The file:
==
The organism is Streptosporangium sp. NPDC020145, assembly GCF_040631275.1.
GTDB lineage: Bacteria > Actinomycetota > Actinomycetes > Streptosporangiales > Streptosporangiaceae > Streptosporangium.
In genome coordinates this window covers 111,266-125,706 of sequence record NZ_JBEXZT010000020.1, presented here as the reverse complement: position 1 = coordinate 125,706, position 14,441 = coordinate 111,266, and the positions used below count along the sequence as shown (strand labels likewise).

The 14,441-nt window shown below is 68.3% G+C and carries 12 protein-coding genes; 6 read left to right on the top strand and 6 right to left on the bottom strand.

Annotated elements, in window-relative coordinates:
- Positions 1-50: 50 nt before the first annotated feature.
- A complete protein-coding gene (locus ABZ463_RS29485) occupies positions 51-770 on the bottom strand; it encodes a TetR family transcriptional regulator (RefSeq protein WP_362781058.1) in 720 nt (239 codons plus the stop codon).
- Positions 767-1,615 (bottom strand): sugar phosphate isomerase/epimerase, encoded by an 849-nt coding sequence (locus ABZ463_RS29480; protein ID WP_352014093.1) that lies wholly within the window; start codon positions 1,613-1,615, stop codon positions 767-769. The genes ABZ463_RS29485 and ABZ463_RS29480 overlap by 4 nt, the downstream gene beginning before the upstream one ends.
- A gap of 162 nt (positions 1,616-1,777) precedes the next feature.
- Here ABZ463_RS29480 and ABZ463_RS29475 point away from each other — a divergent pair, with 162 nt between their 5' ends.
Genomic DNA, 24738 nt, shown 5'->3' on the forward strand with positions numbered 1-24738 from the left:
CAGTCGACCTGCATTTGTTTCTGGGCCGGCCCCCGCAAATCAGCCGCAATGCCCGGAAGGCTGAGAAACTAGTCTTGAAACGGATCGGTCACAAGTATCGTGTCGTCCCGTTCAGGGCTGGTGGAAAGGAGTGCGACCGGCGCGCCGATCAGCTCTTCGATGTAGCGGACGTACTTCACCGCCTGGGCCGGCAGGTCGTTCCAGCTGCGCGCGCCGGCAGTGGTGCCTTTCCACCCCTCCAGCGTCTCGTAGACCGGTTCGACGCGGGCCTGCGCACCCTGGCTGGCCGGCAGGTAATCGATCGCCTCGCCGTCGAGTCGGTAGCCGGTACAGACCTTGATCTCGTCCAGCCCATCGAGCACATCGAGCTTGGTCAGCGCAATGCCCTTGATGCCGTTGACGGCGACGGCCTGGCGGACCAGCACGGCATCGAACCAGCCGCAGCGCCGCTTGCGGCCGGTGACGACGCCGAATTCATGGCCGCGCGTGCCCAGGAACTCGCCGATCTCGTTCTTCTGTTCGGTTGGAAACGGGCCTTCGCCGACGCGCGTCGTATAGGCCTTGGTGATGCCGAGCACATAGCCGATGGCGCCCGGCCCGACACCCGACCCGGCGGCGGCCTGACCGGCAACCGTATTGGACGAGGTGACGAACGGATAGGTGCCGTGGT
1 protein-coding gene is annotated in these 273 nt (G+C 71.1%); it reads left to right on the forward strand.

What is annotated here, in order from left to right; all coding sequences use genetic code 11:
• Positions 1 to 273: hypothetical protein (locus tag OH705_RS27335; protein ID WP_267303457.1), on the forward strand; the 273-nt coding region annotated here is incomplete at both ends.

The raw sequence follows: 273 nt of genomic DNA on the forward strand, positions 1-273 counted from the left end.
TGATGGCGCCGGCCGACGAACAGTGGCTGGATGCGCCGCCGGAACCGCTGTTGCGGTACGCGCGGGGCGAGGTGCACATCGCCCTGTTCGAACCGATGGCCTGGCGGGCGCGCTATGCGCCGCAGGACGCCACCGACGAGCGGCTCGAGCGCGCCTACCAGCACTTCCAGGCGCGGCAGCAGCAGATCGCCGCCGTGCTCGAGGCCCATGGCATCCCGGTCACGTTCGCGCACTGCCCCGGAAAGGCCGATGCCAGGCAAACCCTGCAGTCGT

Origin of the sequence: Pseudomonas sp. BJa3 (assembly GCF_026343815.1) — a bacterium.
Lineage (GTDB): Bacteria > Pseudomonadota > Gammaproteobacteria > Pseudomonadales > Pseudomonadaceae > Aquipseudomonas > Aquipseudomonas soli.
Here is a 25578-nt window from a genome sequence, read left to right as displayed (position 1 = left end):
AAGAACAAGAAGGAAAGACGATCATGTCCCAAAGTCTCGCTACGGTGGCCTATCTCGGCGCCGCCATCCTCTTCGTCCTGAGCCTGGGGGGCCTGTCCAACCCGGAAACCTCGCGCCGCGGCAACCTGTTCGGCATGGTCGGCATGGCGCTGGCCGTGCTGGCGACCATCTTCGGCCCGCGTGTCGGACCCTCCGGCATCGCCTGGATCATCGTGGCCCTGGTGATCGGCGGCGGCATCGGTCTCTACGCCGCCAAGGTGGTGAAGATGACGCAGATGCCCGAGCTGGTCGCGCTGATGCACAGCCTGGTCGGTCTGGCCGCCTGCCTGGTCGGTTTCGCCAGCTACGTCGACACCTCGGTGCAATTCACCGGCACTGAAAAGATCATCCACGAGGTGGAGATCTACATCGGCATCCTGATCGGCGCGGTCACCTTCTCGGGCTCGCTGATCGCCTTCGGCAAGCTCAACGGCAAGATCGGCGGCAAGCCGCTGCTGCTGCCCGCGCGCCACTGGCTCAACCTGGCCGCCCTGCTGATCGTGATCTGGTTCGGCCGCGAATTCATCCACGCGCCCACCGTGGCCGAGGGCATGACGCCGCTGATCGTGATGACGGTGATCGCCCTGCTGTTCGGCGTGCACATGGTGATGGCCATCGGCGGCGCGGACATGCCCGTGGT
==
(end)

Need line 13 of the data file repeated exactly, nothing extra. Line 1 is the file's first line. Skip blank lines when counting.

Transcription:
1 protein-coding gene is annotated in these 273 nt (G+C 71.1%); it reads left to right on the forward strand.